//, Photoshop, WordPress/Designing and Coding a WordPress Theme From Scratch (Part 5)

Designing and Coding a WordPress Theme From Scratch (Part 5)

Image heavy websites have one problem: load time. So if you’re designing a WordPress theme that relies heavily on images like one made in Photoshop, you want to do everything you can to increase speed. a) You want the images to display as shortly after the text does as possible and b) you want to do everything to help users on slower connections.

One way to do this is with javascript, the other way is with CSS.

Preloading Images with Javascript

Javascript is unfortunately abused all over the web. It’s used for scripts that create pop-up ads, pop-under ads, and to change browser homepages. So the only draw back to this approach is that some users have deliberately turned off javascript in their browsers to thwart abusers. No big deal. If the user has javascript turned off, the technique I’m about to share will be ignored and the page will load normally.

  1. So how is it done? In the folder that contains your index.html file and stylesheets, create a folder called ‘Scripts’.
  2. Let’s create a blank document in the text editor and call it preload.js
  3. We’re going to create an array of calls for images that will start to load as soon as the head of the page loads. List all the images you want to have ‘headstart’ on loading here. This can include images that are linked to on the page but that don’t appear on the page. When dealing with a Photoshop design that is being marked up to XHTML you should place all the slices here.
  4. Next you want to place the following code in the header section of your HTML document just after the <title> and <meta> tags.
    <script type="text/javascript" src="scripts/preload.js"> </script>
    

    This tells the HTML document to look for the script before the stylesheet and subsequently, to request the array of images the stylesheet needs to load. Alternatively you could place the javascript inline but I prefer using external documents.

  5. The contents of the Javascript file should look like this:
    if (document.images)
    {
    preload_image = new Image();
    img_path = new Array();
    
       img1 = new Image();
       img2 = new Image();
       img3 = new Image();
       img4 = new Image();
       img5 = new Image();
       img6 = new Image();
       img7 = new Image();
       img8 = new Image();
       img9 = new Image();
       img10 = new Image();
       img11 = new Image();
       img12 = new Image();
       img1 = new Image();
       img1.src = "../images/yourimage_01.png";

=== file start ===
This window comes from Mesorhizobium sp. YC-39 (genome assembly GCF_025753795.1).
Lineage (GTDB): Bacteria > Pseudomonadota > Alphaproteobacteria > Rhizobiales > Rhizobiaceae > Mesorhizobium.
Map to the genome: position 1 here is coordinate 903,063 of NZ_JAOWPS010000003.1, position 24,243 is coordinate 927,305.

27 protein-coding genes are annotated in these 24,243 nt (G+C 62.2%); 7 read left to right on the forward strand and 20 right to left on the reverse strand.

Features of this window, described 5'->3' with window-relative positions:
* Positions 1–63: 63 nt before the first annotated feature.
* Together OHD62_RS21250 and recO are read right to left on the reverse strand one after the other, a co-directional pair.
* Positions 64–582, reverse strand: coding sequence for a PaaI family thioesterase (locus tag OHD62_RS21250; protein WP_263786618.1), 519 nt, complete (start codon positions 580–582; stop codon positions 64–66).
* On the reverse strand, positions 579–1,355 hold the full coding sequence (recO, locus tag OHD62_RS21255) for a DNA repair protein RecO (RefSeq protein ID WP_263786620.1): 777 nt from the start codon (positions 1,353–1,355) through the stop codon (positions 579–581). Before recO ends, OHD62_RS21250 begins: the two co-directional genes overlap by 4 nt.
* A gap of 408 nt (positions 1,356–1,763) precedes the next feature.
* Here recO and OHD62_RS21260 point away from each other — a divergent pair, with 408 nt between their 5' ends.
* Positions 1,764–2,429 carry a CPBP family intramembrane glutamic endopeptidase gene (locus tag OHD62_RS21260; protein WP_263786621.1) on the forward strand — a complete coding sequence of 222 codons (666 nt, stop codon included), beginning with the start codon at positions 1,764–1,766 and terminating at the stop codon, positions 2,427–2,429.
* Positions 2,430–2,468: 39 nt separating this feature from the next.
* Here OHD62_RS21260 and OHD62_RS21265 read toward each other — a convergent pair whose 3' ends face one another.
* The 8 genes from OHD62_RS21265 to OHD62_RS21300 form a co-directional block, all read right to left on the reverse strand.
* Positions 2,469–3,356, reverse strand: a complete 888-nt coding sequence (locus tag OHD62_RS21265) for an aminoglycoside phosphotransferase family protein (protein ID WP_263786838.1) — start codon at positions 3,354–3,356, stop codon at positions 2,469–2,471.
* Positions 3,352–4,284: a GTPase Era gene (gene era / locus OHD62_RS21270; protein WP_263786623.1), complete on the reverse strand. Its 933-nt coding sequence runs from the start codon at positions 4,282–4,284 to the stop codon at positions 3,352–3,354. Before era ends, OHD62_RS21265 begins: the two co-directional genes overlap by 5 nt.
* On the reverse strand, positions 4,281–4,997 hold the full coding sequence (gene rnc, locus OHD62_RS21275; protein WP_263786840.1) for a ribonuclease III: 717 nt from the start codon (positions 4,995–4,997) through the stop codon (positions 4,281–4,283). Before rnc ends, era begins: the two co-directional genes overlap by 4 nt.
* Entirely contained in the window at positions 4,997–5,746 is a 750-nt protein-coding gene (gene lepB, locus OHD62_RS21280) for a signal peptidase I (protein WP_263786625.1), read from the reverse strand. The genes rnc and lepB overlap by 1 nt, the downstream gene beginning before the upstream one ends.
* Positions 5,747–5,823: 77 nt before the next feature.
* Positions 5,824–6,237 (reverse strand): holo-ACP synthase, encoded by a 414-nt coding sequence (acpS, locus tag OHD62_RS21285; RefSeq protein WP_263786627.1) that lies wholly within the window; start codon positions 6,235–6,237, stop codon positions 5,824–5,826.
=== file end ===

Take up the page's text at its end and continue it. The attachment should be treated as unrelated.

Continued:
img2.src = "../images/yourimage_02.png";
       img3.src = "../images/yourimage_03.png";
       img4.src = "../images/yourimage_04.png";
       img5.src = "../images/yourimage_05.png";
       img6.src = "../images/yourimage_06.png";
       img7.src = "../images/yourimage_07.png";
       img8.src = "../images/yourimage_08.png";
       img9.src = "../images/yourimage_09.png";
       img10.src = "../images/yourimage_10.png";
       img11.src = "../images/yourimage_11.png";
       img12.src = "../images/yourimage_12.png";
       img13.src = "../image/yourimage_13.png";
    
    for(var i = 0; i<=img_path.length; i++)
    preload_image.src = img_path[i];
    }
    
  6. That’s it. You can use this to preload images for the next page, icons, or any number of things but the idea is to use it to call the array before they’re called elsewhere on the page.

Preloading Images with CSS

Another method is to preload images in the stylesheet. This method is fairly useless on the actual homepage but it can be used to preload all sorts of images on subsequent pages. Lets look at the code:

     .hiddenPic {display:none;}

This class should be placed somewhere in your stylesheet. You can place it inline in your html document and it would look like this:

     <style type="text/css">
     .hiddenPic {display:none;}
     </style>

Next, at the bottom of your html page just before the </body> closing tag, we need to call all the images from the next page we want preloaded and apply the .hiddenPic class:

     <img src="yourimage.jpg" alt="" title="" height="" width="" class="hiddenPic">

     <img src="yourimage01.jpg" alt="" title="" height="" width="" class="hiddenPic">

     <img src="yourimage02.jpg" alt="" title="" height="" width="" class="hiddenPic">

</body>

How does it work? Essentially you’re calling the images when the browser reads the page and hiding them before they are ever displayed with the display:none; line. The idea is that the browser downloads the images and caches them anyways so that when the user clicks through to the next page the users browser will note that the images being requested have already been cached and won’t waste time downloading them again.

Now that load time has been reduced, in Part 6 we’ll get back to marking up our XHTML to PHP and developing our WordPress theme.

2010-05-19T22:52:06+00:00 April 28th, 2008|JavaScript, Photoshop, WordPress|0 Comments

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